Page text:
SINGAPORE – A woman who forged a retrenchment letter to access a grant aimed at helping workers who had lost their jobs due to the Covid-19 pandemic cheated the Ministry of Social and Family Development (MSF) of $4,000 in total.
Tiong Shi Lin, now 32, submitted a picture of it in her Covid-19 Support Grant (CSG) application, among other things.
The forged letter was found in her laptop bag last November by a colleague after she handed over her company-issued computer for repair.
Her colleague then alerted the firm.
Tiong was on Monday (Sept 13) sentenced to seven months’ jail after she pleaded guilty to two counts of cheating and one count of forgery.
Deputy Public Prosecutor Joshua Phang said that the Government had launched initiatives including the CSG to tide workers through the pandemic.
“(The MSF) sought to help financially those who had involuntarily lost their jobs or income due to the pandemic,” he added.
“The accused, seeing instead a unique opportunity for illicit gain, dishonestly induced MSF to disburse $4,000 to her, through various CSG applications containing false declarations of her income and employment status, as well as a forged termination letter.”
The court heard that Tiong was working for spare parts supplier TVH Singapore from October 2019 to February last year.
She joined Assurance Technology, which deals with healthcare information technology, in April last year.
Sometime around April to May last year, she hatched a plan to dupe MSF into disbursing to her cash grants under the CSG.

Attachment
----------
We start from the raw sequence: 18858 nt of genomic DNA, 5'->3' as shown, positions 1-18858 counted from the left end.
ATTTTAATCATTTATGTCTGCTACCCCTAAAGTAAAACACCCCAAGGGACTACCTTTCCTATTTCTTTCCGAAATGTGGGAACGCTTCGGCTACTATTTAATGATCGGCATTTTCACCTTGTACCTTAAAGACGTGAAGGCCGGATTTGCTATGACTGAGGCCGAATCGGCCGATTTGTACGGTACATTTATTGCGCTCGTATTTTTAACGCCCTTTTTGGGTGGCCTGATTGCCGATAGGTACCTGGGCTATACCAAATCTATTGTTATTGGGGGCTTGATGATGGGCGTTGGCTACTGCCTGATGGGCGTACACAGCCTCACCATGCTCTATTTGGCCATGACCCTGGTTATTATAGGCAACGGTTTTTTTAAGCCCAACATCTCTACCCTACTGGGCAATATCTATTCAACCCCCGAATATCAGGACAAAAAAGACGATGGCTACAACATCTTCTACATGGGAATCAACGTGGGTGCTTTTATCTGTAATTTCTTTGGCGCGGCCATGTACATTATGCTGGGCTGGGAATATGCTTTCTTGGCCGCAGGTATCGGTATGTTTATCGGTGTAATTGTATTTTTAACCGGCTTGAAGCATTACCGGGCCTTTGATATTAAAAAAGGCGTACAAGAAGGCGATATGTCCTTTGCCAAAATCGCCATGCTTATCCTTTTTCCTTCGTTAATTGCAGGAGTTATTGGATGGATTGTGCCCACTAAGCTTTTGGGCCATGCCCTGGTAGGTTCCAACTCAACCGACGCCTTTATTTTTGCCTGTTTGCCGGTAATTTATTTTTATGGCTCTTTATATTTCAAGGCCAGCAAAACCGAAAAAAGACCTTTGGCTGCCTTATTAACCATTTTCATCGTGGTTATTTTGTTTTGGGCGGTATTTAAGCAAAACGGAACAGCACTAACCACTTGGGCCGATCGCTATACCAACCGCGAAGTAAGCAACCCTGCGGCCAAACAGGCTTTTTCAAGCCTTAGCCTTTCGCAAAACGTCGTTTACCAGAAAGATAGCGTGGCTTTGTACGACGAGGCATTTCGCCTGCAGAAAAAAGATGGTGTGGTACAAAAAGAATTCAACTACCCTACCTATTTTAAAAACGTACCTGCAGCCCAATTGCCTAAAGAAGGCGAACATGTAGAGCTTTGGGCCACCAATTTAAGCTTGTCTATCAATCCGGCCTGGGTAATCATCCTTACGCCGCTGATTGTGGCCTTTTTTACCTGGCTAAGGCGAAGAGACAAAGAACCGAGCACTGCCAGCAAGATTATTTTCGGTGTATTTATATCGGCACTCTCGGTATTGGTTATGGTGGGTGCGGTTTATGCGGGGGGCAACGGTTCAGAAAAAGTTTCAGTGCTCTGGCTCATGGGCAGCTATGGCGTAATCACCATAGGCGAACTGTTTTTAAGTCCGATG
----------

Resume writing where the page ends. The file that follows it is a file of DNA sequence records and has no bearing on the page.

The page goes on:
Tiong then submitted an online application for the grant, claiming she had been jobless since Feb 2 last year.
The ministry rejected this first application on May 19 last year as she did not provide sufficient supporting documentation to show her loss of employment.
She submitted a second application the next day, declaring that she had received no salary for March, April and May last year.
The court heard that Assurance Technology had, in fact, paid her in April and May. Court documents did not disclose if she is still working there.
To support her application, Tiong submitted documents including screenshots of messages from her then supervisor at TVH Singapore to show that her employment there had been terminated.
MSF later disbursed her $2,400.
She re-offended a few months later and forged a retrenchment letter, purportedly from Assurance Technology, stating that her employment there was to be terminated on Sept 14 last year.
Tiong then attached a picture of the letter to another CSG application last October.
MSF disbursed another $1,600 to her, the court heard.
On Monday, defence lawyer Christopher Bridges pleaded for his client to be given six months’ jail and told the court that she is in the process of making restitution to MSF.
Tiong’s bail has been set at $10,000 and she was ordered to surrender herself at the State Courts on Sept 20 to begin serving her sentence.
For each count of cheating, an offender can be jailed for up to 10 years and fined.